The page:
The Harold Pinter triple bill at the Donmar reminds us that Pinter has been a prolific writer for television in addition to his long career in theatre. All three plays - A Kind of Alaska, The Collection and The Lover - were originally written for television and, if nothing else, show his versatility.
Those people who still think that Pinter means an evening of long pauses will fear the worse when A Kind of Alaska opens with a long interval before one speaks. We are soon informed that the woman (who has been lying in a bed since the start of the play) has been in a coma for 29 years. During the course of the play, which is based on Oliver Sacks Awakenings, she awakens, is introduced to her sister and is informed of the length her coma. That s it. It doesn t sound very enthralling, but it s blessed with a superb performance from Penelope Wilton, oscillating between giggling adolescent and frightened woman as she tries to come to terms with her situation. Another 1960s veteran Karel Reisz directs and paces the piece superbly.
The second play, The Collection, reminds us what a wonderful writer of one-liners Pinter is. A play built around two couples: one married and one gay, whose lives are disrupted by a one-night stand (or a suspected one-night stand). Pinter himself plays the elder of the two gays in a brocaded dressing gown (a bit of a throwback that one) with Colin McFarlane as the smooth seducer. As the married couple, Douglas Hodge and Lia Williams adeptly draw the other couple into their world. Sometimes the staging betrays its television origins, but this well-constructed play does provide the only laughter of the night.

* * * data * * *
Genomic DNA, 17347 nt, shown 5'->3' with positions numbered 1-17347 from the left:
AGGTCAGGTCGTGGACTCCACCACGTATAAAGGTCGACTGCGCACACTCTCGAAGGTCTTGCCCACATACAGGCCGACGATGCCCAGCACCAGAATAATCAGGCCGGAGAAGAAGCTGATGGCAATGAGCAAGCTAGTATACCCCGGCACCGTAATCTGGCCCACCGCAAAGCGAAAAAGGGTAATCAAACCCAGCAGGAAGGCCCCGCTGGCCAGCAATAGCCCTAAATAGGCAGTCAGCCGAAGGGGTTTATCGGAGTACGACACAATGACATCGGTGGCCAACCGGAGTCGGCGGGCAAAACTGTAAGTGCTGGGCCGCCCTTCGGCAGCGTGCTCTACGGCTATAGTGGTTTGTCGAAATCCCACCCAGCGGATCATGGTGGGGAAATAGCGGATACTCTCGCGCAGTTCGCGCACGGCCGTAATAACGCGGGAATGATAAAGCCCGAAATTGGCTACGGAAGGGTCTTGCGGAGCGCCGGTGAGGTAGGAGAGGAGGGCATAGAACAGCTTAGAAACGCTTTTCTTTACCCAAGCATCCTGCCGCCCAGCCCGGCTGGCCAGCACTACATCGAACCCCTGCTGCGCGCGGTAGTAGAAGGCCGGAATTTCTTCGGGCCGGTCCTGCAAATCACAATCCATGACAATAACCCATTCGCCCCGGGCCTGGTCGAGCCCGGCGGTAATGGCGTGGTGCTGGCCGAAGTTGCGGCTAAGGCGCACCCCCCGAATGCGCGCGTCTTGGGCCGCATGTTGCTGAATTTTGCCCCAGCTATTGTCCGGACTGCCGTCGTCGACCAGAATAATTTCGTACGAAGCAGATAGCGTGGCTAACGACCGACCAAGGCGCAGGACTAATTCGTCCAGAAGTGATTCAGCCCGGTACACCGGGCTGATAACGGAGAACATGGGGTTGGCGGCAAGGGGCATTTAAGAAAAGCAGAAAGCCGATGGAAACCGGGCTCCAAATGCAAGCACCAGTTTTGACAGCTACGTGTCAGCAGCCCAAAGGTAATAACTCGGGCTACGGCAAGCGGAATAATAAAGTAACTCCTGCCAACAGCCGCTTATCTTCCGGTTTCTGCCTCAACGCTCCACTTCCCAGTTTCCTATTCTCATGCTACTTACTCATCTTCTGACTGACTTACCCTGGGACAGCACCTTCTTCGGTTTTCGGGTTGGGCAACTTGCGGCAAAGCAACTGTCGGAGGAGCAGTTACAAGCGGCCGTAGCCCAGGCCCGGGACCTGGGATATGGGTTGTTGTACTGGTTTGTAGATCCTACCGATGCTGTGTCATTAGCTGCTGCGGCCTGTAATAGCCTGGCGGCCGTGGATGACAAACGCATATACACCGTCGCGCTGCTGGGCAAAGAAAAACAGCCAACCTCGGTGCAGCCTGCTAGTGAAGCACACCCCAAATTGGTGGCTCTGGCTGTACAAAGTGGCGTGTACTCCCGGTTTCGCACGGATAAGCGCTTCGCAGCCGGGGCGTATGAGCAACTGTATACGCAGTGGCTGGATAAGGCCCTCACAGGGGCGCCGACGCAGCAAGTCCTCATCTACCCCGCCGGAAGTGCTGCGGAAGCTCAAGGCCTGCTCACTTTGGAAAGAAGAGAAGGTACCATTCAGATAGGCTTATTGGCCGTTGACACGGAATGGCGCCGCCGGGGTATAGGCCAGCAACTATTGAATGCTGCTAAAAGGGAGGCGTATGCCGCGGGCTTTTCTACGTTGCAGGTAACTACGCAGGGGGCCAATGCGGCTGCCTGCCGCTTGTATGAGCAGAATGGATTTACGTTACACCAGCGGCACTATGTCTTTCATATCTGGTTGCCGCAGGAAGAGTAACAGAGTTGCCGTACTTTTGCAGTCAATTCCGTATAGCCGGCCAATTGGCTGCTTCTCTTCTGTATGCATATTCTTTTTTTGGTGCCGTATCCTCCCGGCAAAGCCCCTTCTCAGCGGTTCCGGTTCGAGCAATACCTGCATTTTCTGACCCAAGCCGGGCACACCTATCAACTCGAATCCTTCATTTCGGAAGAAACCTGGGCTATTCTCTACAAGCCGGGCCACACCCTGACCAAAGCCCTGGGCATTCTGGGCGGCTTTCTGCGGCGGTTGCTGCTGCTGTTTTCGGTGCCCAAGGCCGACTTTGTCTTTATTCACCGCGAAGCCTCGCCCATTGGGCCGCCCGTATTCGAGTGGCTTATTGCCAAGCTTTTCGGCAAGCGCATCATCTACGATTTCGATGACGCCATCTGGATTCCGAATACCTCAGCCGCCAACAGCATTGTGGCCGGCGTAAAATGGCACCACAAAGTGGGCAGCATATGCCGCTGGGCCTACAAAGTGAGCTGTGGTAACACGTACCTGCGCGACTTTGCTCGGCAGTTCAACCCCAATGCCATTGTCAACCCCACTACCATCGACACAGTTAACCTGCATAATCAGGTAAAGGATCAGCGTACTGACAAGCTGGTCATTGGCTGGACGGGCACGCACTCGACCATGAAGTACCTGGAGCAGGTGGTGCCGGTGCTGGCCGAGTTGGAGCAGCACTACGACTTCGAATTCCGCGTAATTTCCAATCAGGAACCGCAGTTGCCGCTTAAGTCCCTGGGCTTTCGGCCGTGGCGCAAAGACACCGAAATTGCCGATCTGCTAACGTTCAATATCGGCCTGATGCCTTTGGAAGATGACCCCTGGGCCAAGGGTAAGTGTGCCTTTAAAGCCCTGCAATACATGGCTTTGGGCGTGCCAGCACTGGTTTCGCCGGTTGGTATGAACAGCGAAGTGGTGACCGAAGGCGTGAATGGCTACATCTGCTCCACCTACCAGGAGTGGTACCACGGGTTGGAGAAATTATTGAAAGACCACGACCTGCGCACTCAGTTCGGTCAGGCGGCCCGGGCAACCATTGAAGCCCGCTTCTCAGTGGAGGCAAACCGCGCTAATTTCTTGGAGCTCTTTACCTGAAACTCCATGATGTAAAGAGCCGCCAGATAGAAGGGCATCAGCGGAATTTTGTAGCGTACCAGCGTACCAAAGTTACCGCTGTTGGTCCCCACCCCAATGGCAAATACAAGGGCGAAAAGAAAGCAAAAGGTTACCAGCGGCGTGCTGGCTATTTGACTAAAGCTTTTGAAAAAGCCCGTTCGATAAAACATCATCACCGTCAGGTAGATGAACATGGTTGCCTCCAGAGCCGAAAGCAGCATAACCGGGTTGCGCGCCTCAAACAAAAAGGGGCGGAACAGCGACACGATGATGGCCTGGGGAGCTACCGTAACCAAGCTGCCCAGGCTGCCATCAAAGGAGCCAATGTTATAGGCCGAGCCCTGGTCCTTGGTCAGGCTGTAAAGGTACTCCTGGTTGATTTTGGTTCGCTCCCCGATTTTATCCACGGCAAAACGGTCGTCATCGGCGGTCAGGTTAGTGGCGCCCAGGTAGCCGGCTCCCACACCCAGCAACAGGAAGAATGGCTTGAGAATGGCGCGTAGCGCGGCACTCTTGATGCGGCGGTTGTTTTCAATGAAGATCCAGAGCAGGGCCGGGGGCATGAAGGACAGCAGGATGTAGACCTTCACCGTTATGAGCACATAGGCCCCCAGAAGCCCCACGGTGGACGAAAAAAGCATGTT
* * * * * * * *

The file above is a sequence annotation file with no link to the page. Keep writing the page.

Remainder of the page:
Unfortunately, The Lover's televisual origins are even more obvious. This was once a classic TV play and, at the time, deemed rather steamy stuff. But, under Joe Harmston s plodding direction and with Douglas Hodge s wooden husband, it doesn t really catch fire, despite Lia Williams best efforts to captivate as the housewife increasingly dependent on her sexual games. This was thrilling stuff thirty odd years ago; it looks contrived now.
The first two thirds of this evening are certainly worth catching, but I d give the last one miss - go for a drink instead.